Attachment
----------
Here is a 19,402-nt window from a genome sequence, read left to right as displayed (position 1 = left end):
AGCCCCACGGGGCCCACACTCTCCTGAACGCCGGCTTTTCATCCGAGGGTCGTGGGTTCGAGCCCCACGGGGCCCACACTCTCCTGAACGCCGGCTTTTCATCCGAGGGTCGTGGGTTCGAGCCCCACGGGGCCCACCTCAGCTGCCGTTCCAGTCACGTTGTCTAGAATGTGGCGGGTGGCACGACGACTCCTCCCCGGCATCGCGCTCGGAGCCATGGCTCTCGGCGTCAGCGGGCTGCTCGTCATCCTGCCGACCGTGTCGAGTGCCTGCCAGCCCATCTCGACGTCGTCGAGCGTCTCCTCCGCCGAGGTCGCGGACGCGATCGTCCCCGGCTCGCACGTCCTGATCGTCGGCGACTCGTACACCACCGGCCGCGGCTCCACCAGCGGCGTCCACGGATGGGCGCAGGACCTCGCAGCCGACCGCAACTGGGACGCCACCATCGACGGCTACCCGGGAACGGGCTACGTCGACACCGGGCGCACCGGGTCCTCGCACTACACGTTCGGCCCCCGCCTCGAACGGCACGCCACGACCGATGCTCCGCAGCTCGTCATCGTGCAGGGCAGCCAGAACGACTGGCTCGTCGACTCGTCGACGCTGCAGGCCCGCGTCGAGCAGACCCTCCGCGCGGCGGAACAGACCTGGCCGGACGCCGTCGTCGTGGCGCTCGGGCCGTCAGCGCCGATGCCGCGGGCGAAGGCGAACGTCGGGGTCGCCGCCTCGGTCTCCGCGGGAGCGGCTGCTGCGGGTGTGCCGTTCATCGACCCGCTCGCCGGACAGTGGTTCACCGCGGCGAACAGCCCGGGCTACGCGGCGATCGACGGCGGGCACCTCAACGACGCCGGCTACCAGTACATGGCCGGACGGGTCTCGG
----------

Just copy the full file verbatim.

Here is a 19,402-nt window from a genome sequence, read left to right as displayed (position 1 = left end):
AGCCCCACGGGGCCCACACTCTCCTGAACGCCGGCTTTTCATCCGAGGGTCGTGGGTTCGAGCCCCACGGGGCCCACACTCTCCTGAACGCCGGCTTTTCATCCGAGGGTCGTGGGTTCGAGCCCCACGGGGCCCACCTCAGCTGCCGTTCCAGTCACGTTGTCTAGAATGTGGCGGGTGGCACGACGACTCCTCCCCGGCATCGCGCTCGGAGCCATGGCTCTCGGCGTCAGCGGGCTGCTCGTCATCCTGCCGACCGTGTCGAGTGCCTGCCAGCCCATCTCGACGTCGTCGAGCGTCTCCTCCGCCGAGGTCGCGGACGCGATCGTCCCCGGCTCGCACGTCCTGATCGTCGGCGACTCGTACACCACCGGCCGCGGCTCCACCAGCGGCGTCCACGGATGGGCGCAGGACCTCGCAGCCGACCGCAACTGGGACGCCACCATCGACGGCTACCCGGGAACGGGCTACGTCGACACCGGGCGCACCGGGTCCTCGCACTACACGTTCGGCCCCCGCCTCGAACGGCACGCCACGACCGATGCTCCGCAGCTCGTCATCGTGCAGGGCAGCCAGAACGACTGGCTCGTCGACTCGTCGACGCTGCAGGCCCGCGTCGAGCAGACCCTCCGCGCGGCGGAACAGACCTGGCCGGACGCCGTCGTCGTGGCGCTCGGGCCGTCAGCGCCGATGCCGCGGGCGAAGGCGAACGTCGGGGTCGCCGCCTCGGTCTCCGCGGGAGCGGCTGCTGCGGGTGTGCCGTTCATCGACCCGCTCGCCGGACAGTGGTTCACCGCGGCGAACAGCCCGGGCTACGCGGCGATCGACGGCGGGCACCTCAACGACGCCGGCTACCAGTACATGGCCGGACGGGTCTCGG